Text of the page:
Clamshell Mantou stuffed
With tasty Asian fillings.
Good lunch at Bao Down.
It seems my prayers for more grab and go/quick lunch options in Gastown has been answered. Bao Down is the latest eatery to open near my office that offers the opportunity to partake in a fast lunch.
Bao Down offers banh mi style sandwiches and an assortment of sides but the main draw is their baos. The traditional Taiwanese Gua Bao is stuffed with braised pork belly, but the fillings at this Gastown spot strays a bit from the original and is more pan Asian West coast fusion (sounds about right for Vancouver).
Overall I found 2 baos made for a satisfying meal. The mantou vessel that holds together all the ingredients is soft and fairly neutral in taste, with just a hint of sweetness.
The bao that probably elicits the most grins when ordered is the Bao Chicka Bao Bao. With crispy white meat chicken as the main ingredient, it’s probable the safest thing to order if you are new this type of food.
Unfortunately I felt it was pretty bland. Although crispy on the outside, the chicken was a dry and under seasoned. The garlic mayo was flavourful and helped moisten the chicken a bit. The ribbons of carrot and diakon were aesthetically pleasing, added crunch, but I wished they were pickled. I think the tartness would have been a nice contrasting flavour.
Staying with the deep fried fillings, the Jaws was more flavourful. The catfish was crunchy but still had moist flaky meat. The cabbage and micro greens added another level of crunch and freshness. The kimchi tartar sauce added creaminess and sour punch of flavour. The Jaws was a complex tasting bao.
The YVR which featured well prepared seared albacore tuna with wasabi mayo, soy, sesame seeds micro greens and clumps of bacon. This bao had lots of strong flavours, which surprisingly worked well together. I was particularly worried about the bacon. I love bacon but it shouldn’t be put on everything since it can be overwhelming. In the case of the YVR, the few clumps of bacon bits added pops of saltiness and smokiness that enhanced the overall flavour profile of the offering.
The last bao I tried was Two Worlds Collide. I like one of the worlds, the braised pork belly, and not so much the other, the crispy pork belly. The crispy pork belly I found dry. The skin was hard and jarring. It did not have the nice crunchy crystalline crackling.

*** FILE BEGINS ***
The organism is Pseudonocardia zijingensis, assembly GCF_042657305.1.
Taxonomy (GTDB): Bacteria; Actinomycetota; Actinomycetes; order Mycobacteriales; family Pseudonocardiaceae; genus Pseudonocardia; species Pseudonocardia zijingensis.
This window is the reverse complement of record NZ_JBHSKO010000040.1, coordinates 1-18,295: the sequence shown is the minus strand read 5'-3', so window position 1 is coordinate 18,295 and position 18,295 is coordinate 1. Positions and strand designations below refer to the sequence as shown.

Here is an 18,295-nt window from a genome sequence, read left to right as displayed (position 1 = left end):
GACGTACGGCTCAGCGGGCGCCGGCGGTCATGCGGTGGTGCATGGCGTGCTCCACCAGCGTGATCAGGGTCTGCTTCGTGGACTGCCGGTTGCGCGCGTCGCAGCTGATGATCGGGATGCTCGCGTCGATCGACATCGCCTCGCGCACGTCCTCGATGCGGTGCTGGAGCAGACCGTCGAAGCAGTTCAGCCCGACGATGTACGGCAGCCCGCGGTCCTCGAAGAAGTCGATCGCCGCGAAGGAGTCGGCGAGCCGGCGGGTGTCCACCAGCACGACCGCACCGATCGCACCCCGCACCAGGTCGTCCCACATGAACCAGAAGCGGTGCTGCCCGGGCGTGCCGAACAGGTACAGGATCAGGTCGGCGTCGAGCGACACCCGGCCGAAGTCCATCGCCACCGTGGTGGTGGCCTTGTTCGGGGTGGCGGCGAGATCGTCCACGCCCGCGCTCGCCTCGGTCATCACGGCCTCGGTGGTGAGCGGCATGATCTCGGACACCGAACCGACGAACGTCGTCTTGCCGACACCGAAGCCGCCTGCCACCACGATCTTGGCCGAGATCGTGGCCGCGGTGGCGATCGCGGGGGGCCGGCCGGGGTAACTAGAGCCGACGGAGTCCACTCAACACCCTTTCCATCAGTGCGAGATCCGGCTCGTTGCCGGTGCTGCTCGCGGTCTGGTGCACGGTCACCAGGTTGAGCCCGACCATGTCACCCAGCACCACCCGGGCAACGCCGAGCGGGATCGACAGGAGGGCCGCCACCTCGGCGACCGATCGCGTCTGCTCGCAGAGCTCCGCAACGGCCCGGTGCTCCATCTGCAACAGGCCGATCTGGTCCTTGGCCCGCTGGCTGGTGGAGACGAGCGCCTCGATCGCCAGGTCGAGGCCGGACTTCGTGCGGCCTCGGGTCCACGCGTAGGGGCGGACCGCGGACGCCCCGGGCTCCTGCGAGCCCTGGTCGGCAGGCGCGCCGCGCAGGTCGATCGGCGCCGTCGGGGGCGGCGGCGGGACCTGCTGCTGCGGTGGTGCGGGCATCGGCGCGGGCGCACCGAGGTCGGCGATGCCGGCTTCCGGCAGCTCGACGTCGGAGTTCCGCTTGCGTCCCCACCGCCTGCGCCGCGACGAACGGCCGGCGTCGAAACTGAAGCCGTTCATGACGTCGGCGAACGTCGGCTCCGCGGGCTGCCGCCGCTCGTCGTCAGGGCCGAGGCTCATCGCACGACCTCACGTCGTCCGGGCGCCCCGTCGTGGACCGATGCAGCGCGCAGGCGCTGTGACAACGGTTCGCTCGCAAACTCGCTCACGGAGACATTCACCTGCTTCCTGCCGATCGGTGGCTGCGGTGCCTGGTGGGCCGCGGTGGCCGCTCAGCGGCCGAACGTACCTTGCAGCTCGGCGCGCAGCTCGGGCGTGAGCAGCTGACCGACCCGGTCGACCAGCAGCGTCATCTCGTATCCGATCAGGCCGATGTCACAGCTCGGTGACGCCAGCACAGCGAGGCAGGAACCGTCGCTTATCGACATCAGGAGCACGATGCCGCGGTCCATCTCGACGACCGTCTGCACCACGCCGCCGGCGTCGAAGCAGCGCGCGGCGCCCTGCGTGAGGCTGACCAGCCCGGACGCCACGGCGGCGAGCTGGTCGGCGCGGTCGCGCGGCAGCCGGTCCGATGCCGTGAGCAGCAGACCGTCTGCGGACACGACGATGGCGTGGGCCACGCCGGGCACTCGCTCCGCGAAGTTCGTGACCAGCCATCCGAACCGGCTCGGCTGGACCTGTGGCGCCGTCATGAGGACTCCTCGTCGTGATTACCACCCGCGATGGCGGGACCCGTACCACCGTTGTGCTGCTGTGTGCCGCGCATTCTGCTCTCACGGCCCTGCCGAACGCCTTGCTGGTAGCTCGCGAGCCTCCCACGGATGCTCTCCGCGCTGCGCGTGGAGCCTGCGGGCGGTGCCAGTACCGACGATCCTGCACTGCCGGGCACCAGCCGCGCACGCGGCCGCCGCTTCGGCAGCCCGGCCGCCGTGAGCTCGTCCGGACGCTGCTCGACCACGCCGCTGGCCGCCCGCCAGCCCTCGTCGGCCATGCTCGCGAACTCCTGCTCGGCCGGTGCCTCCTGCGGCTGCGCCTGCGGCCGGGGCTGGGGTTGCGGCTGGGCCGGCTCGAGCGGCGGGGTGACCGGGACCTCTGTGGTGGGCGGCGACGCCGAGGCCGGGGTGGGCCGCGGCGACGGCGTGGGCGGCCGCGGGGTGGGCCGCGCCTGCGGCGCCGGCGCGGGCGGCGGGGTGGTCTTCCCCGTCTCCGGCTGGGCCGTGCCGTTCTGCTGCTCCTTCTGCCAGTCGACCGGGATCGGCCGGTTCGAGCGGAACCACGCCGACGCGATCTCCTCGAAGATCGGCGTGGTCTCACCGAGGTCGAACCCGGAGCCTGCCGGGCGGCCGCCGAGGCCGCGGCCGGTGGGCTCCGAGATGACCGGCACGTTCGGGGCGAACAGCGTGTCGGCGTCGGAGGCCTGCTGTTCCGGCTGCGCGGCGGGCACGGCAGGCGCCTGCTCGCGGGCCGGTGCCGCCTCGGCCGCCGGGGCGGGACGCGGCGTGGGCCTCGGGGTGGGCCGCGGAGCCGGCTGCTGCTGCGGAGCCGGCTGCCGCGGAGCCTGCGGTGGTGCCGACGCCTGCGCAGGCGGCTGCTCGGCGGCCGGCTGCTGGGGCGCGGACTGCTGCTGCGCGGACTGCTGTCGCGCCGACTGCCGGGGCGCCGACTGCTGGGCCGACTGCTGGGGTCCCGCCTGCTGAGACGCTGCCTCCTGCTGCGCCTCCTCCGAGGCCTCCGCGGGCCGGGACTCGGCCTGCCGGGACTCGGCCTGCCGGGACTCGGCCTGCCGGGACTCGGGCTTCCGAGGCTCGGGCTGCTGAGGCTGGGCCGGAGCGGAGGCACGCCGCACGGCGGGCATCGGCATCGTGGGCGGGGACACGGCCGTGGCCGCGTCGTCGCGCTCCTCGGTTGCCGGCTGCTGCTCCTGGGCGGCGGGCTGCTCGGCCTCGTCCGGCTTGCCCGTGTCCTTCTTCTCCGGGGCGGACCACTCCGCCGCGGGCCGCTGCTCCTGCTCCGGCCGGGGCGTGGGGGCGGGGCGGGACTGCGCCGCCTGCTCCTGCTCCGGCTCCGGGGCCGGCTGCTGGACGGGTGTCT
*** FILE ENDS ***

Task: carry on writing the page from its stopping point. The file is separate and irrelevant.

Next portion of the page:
The braised pork on the other hand was great. The fat was melt in you mouth good. Bao Down used a braising liquid similar to the one used for Soya Sauce Chicken at Chinese BBQ shops. I could really taste the star anise. I wish there was a bao that exclusively featured the braised pork belly.
As for the sides I liked the Wu-Tang Clam Chowder a lot. It’s getting warm in Vancouver, so I’m not sure how much longer it will stay on the menu. Using surf clam and coconut milk, this chowder is light, packed full of umami flavour, and loaded with ingredients. Much like the rest of the Bao Down menu, the soup has an Asian take with bean sprouts, cloud ear fungus, lemongrass, and ginger which adds more complexity to item’s taste and texture.
The kimchi fries can be meal on it’s own if you order the large size, is chock full of ingredients like bean sprouts, kimchi and roast pork. I liken this to Asian poutine and instead of gravy, the fries are doused with garlic mayo and sweet soy.
Overall I found the side kind of meh. I wish the fries were crisper and the kitchen need to lay off the soy as the bottom layer of fries soaked it all up making them unbearably salty.
Obliviously I didn’t eat all this food in one sitting. All this consumption happen over several visits since Bao Down opened in late March. From my experience and as I compared my notes to my pictures and then to their website, consistent execution and delays from the kitchen are issues.
There are ingredients missing from the baos that are listed in the menu. For example, my YVR bao was missing avocado like it stated on their chalkboard. In another instance, my Two Worlds Collide did not include the crispy pork or jalapeno. In addition, although listed as pickled on the menu, most of the time I couldn’t detect a tartness in the carrots or diakon.
I also don’t understand why it sometimes takes as long as it does for food to come out of the kitchen. With the exception of the deep fried fillings, I assume most of the ingredients are already made and as such, pumping out baos in the quick fashion should not be an issue.
With that said I do believe the restaurant is trying to focus on the details. On one visit, the owner sent back food to the kitchen when he noticed things were missing making sure his customers got what they ordered.
Since Bao Down has only been open for about 2 months, I hope that the kitchen will settle in, work out the kinks and improve their execution and attention to detail.
Despite the hiccups and missing ingredients, what was served was still enjoyable. I definitely would return for the Jaws, YVR, Wu-Tang Chowder, and generally like the food concept that Bao Down is serving up.